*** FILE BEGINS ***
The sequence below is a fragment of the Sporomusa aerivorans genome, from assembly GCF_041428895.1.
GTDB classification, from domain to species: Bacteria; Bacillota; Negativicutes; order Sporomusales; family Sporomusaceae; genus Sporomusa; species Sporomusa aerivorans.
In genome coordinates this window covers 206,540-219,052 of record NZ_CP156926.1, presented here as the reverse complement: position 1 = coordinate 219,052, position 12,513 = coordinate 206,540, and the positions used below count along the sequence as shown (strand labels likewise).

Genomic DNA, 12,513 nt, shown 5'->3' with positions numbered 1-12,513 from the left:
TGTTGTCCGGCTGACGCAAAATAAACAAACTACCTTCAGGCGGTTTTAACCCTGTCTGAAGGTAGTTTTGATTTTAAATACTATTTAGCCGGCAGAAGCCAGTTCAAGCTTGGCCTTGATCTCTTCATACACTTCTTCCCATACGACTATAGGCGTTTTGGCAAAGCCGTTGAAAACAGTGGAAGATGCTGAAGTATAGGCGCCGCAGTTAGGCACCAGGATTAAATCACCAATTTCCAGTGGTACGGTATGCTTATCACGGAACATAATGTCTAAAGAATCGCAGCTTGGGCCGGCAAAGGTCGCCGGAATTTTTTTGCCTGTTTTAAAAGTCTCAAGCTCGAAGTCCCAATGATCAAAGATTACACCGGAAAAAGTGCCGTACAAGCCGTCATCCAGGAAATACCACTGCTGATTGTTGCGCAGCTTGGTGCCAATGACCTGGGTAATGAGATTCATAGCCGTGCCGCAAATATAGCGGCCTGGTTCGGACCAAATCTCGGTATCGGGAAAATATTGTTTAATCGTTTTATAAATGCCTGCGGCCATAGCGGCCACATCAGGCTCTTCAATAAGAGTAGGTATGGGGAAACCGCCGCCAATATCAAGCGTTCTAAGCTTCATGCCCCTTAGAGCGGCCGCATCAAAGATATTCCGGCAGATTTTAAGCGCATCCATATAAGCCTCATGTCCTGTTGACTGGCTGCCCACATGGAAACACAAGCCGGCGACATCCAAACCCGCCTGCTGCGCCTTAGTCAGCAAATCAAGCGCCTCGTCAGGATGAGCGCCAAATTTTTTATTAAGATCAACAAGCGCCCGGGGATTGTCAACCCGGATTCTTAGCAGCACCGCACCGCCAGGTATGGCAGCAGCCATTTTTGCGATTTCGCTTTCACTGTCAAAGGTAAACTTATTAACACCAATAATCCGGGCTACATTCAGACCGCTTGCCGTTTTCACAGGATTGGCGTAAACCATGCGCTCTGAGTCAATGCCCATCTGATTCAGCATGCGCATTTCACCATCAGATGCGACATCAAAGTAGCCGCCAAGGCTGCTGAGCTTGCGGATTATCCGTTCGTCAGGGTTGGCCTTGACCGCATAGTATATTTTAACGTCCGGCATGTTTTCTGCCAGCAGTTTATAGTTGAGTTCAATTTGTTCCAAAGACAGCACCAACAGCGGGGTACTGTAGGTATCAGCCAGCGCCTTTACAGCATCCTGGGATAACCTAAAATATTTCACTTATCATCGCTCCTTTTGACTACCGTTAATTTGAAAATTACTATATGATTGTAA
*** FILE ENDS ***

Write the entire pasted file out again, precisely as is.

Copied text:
The sequence below is a fragment of the Sporomusa aerivorans genome, from assembly GCF_041428895.1.
GTDB classification, from domain to species: Bacteria; Bacillota; Negativicutes; order Sporomusales; family Sporomusaceae; genus Sporomusa; species Sporomusa aerivorans.
In genome coordinates this window covers 206,540-219,052 of record NZ_CP156926.1, presented here as the reverse complement: position 1 = coordinate 219,052, position 12,513 = coordinate 206,540, and the positions used below count along the sequence as shown (strand labels likewise).

Genomic DNA, 12,513 nt, shown 5'->3' with positions numbered 1-12,513 from the left:
TGTTGTCCGGCTGACGCAAAATAAACAAACTACCTTCAGGCGGTTTTAACCCTGTCTGAAGGTAGTTTTGATTTTAAATACTATTTAGCCGGCAGAAGCCAGTTCAAGCTTGGCCTTGATCTCTTCATACACTTCTTCCCATACGACTATAGGCGTTTTGGCAAAGCCGTTGAAAACAGTGGAAGATGCTGAAGTATAGGCGCCGCAGTTAGGCACCAGGATTAAATCACCAATTTCCAGTGGTACGGTATGCTTATCACGGAACATAATGTCTAAAGAATCGCAGCTTGGGCCGGCAAAGGTCGCCGGAATTTTTTTGCCTGTTTTAAAAGTCTCAAGCTCGAAGTCCCAATGATCAAAGATTACACCGGAAAAAGTGCCGTACAAGCCGTCATCCAGGAAATACCACTGCTGATTGTTGCGCAGCTTGGTGCCAATGACCTGGGTAATGAGATTCATAGCCGTGCCGCAAATATAGCGGCCTGGTTCGGACCAAATCTCGGTATCGGGAAAATATTGTTTAATCGTTTTATAAATGCCTGCGGCCATAGCGGCCACATCAGGCTCTTCAATAAGAGTAGGTATGGGGAAACCGCCGCCAATATCAAGCGTTCTAAGCTTCATGCCCCTTAGAGCGGCCGCATCAAAGATATTCCGGCAGATTTTAAGCGCATCCATATAAGCCTCATGTCCTGTTGACTGGCTGCCCACATGGAAACACAAGCCGGCGACATCCAAACCCGCCTGCTGCGCCTTAGTCAGCAAATCAAGCGCCTCGTCAGGATGAGCGCCAAATTTTTTATTAAGATCAACAAGCGCCCGGGGATTGTCAACCCGGATTCTTAGCAGCACCGCACCGCCAGGTATGGCAGCAGCCATTTTTGCGATTTCGCTTTCACTGTCAAAGGTAAACTTATTAACACCAATAATCCGGGCTACATTCAGACCGCTTGCCGTTTTCACAGGATTGGCGTAAACCATGCGCTCTGAGTCAATGCCCATCTGATTCAGCATGCGCATTTCACCATCAGATGCGACATCAAAGTAGCCGCCAAGGCTGCTGAGCTTGCGGATTATCCGTTCGTCAGGGTTGGCCTTGACCGCATAGTATATTTTAACGTCCGGCATGTTTTCTGCCAGCAGTTTATAGTTGAGTTCAATTTGTTCCAAAGACAGCACCAACAGCGGGGTACTGTAGGTATCAGCCAGCGCCTTTACAGCATCCTGGGATAACCTAAAATATTTCACTTATCATCGCTCCTTTTGACTACCGTTAATTTGAAAATTACTATATGATTGTAA